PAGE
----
Louis Siminovitch, the art of science
Algonquin College Journalism Program
Louis Siminovitch was a lover of science, while his wife, Elinore, had a passion for plays and critical thought. It was a marriage of science and art – one that would later take shape in the Siminovitch Prize in Theatre – a prestigious award given to the best in Canadian theatre. Louis Siminovitch was a pioneer in the field of genetics, paving the way to our current understanding of modern medicine while his wife was an innovative playwright. Siminovitch was at the helm of many ground-breaking projects like establishing the Department of Genetics at the Hospital for Sick Children.
Born in Montreal, Simnovitch was the son of Eastern European parents. He was raised in the midst of the depression, and while his family did not have great means, they made sure that Siminovitch had education opportunities. He took chemistry during his initial university career but also found time for English and arts courses. Siminovitch married Elinore, a playwright, before moving to France. There he turned to biochemistry and joined the laboratory of Louis Rapkine at the Institut Pasteur in Paris.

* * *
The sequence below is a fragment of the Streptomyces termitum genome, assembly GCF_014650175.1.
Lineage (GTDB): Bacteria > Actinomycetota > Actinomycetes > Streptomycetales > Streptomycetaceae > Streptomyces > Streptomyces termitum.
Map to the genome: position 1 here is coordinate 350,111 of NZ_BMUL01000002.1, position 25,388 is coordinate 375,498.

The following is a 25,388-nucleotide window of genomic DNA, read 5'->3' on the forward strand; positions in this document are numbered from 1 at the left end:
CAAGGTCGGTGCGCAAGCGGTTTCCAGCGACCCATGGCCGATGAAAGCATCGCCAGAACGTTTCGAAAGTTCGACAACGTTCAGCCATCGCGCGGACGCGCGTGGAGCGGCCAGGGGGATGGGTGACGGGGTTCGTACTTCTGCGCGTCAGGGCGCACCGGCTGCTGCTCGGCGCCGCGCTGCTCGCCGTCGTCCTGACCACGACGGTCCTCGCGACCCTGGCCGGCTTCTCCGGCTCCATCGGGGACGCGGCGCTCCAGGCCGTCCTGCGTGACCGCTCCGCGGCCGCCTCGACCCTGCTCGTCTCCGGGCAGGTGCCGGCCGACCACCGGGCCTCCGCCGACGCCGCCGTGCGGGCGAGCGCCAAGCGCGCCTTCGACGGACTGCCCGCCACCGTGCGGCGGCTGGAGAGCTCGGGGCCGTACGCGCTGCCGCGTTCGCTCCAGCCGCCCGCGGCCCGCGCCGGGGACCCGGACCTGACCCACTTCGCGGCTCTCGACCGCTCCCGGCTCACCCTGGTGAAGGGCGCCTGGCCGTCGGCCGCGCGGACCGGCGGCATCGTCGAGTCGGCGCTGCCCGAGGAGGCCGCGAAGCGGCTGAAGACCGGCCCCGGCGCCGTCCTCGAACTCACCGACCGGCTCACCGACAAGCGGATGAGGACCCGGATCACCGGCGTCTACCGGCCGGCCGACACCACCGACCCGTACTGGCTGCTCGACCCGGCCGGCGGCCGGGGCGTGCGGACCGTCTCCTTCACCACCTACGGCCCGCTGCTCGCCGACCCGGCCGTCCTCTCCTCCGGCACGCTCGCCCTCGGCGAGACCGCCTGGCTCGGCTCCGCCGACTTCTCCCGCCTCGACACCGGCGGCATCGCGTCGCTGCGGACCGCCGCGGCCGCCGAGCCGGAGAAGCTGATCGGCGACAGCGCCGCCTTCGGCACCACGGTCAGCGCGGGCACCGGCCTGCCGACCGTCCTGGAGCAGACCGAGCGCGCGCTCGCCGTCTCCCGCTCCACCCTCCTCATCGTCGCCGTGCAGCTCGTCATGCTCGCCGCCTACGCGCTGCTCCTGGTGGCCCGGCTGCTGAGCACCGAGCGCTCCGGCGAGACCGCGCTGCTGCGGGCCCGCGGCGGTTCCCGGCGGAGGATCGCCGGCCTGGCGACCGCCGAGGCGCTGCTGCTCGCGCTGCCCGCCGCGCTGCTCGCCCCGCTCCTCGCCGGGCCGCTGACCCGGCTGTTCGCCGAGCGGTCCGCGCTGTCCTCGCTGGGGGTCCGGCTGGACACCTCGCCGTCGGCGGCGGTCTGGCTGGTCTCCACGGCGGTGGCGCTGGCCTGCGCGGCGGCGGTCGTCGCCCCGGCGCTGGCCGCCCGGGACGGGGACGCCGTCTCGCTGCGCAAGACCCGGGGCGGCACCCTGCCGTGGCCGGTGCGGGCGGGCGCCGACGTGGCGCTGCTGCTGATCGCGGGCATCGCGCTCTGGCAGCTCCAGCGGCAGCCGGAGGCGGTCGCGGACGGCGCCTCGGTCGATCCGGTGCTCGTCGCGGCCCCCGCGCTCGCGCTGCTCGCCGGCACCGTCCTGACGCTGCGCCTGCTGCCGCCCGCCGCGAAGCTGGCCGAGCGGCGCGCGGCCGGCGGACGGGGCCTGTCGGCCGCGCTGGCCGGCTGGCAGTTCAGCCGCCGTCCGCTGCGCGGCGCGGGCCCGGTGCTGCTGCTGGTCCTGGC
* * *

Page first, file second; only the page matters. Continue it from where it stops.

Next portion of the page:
Siminovitch returned to Canada in 1953. Siminovitch helped found many of Canada’s biology science publications. His early contributions – such as his work discovering stem cells with Ernest McCulloch and James Till, led him to become Canada’s chief biologist, in an unofficial capacity. He found that if you took inspiration from many different sources, your result would be far stronger.
Louis Siminovitch was inducted into the Canadian Science and Engineering Hall of Fame in 2008.
Dr. Louis Siminovitch was born in Montreal in 1920. He studied chemistry at McGill University, earning his Ph.D in 1944. Research fellowships at the National Research Council Research Council in Ottawa (1944-47) and at the Institut Pasteur in Paris (1947-53) followed. During the early 1950s Dr. Siminovitch was a National Cancer Institute of Canada Fellow at the Connaught Medical Research Laboratories in the University of Toronto, after which he joined the staff of the University's Department of Medical Biophysics. From this foundation, Dr. Siminovitch assumed a key leadership position as one of Canada's most renowned medical scientists and scientific builders.